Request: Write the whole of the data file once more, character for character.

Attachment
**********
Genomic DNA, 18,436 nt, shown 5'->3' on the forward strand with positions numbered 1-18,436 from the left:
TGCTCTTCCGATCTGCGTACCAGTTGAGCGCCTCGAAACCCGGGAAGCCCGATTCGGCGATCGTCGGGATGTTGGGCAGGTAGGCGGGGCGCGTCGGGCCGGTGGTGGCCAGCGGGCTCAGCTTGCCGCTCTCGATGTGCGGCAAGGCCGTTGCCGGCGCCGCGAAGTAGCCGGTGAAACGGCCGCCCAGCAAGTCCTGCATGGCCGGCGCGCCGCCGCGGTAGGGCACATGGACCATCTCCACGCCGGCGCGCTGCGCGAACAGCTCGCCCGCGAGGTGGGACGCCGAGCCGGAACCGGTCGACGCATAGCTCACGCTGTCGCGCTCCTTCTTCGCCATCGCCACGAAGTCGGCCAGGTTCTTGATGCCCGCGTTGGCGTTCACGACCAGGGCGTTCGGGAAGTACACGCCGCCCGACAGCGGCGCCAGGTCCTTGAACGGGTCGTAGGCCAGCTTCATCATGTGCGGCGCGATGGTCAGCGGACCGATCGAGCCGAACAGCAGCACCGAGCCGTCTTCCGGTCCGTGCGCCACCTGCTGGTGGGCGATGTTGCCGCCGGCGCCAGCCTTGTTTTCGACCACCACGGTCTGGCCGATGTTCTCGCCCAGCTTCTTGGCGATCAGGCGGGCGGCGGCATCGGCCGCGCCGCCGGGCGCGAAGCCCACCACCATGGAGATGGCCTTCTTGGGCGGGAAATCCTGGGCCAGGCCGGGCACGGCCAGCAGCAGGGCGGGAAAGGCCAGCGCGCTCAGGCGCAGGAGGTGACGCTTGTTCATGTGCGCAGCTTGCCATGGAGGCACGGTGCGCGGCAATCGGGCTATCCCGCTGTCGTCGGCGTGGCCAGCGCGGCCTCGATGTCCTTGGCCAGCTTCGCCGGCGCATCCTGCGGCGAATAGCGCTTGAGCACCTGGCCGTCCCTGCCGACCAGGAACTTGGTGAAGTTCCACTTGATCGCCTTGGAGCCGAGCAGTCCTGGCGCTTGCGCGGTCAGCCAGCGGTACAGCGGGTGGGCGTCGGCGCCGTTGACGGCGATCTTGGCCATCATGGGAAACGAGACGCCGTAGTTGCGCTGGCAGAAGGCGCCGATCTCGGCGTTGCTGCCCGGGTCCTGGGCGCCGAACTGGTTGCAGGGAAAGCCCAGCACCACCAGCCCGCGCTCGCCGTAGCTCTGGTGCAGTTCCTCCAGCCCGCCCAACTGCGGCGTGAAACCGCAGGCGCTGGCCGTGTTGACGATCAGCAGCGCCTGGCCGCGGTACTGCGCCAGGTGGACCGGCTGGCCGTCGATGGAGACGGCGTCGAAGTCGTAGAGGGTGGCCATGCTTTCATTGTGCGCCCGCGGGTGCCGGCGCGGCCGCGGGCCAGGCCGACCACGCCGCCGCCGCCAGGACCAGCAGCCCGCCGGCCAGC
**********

Genomic DNA, 18,436 nt, shown 5'->3' on the forward strand with positions numbered 1-18,436 from the left:
TGCTCTTCCGATCTGCGTACCAGTTGAGCGCCTCGAAACCCGGGAAGCCCGATTCGGCGATCGTCGGGATGTTGGGCAGGTAGGCGGGGCGCGTCGGGCCGGTGGTGGCCAGCGGGCTCAGCTTGCCGCTCTCGATGTGCGGCAAGGCCGTTGCCGGCGCCGCGAAGTAGCCGGTGAAACGGCCGCCCAGCAAGTCCTGCATGGCCGGCGCGCCGCCGCGGTAGGGCACATGGACCATCTCCACGCCGGCGCGCTGCGCGAACAGCTCGCCCGCGAGGTGGGACGCCGAGCCGGAACCGGTCGACGCATAGCTCACGCTGTCGCGCTCCTTCTTCGCCATCGCCACGAAGTCGGCCAGGTTCTTGATGCCCGCGTTGGCGTTCACGACCAGGGCGTTCGGGAAGTACACGCCGCCCGACAGCGGCGCCAGGTCCTTGAACGGGTCGTAGGCCAGCTTCATCATGTGCGGCGCGATGGTCAGCGGACCGATCGAGCCGAACAGCAGCACCGAGCCGTCTTCCGGTCCGTGCGCCACCTGCTGGTGGGCGATGTTGCCGCCGGCGCCAGCCTTGTTTTCGACCACCACGGTCTGGCCGATGTTCTCGCCCAGCTTCTTGGCGATCAGGCGGGCGGCGGCATCGGCCGCGCCGCCGGGCGCGAAGCCCACCACCATGGAGATGGCCTTCTTGGGCGGGAAATCCTGGGCCAGGCCGGGCACGGCCAGCAGCAGGGCGGGAAAGGCCAGCGCGCTCAGGCGCAGGAGGTGACGCTTGTTCATGTGCGCAGCTTGCCATGGAGGCACGGTGCGCGGCAATCGGGCTATCCCGCTGTCGTCGGCGTGGCCAGCGCGGCCTCGATGTCCTTGGCCAGCTTCGCCGGCGCATCCTGCGGCGAATAGCGCTTGAGCACCTGGCCGTCCCTGCCGACCAGGAACTTGGTGAAGTTCCACTTGATCGCCTTGGAGCCGAGCAGTCCTGGCGCTTGCGCGGTCAGCCAGCGGTACAGCGGGTGGGCGTCGGCGCCGTTGACGGCGATCTTGGCCATCATGGGAAACGAGACGCCGTAGTTGCGCTGGCAGAAGGCGCCGATCTCGGCGTTGCTGCCCGGGTCCTGGGCGCCGAACTGGTTGCAGGGAAAGCCCAGCACCACCAGCCCGCGCTCGCCGTAGCTCTGGTGCAGTTCCTCCAGCCCGCCCAACTGCGGCGTGAAACCGCAGGCGCTGGCCGTGTTGACGATCAGCAGCGCCTGGCCGCGGTACTGCGCCAGGTGGACCGGCTGGCCGTCGATGGAGACGGCGTCGAAGTCGTAGAGGGTGGCCATGCTTTCATTGTGCGCCCGCGGGTGCCGGCGCGGCCGCGGGCCAGGCCGACCACGCCGCCGCCGCCAGGACCAGCAGCCCGCCGGCCAGC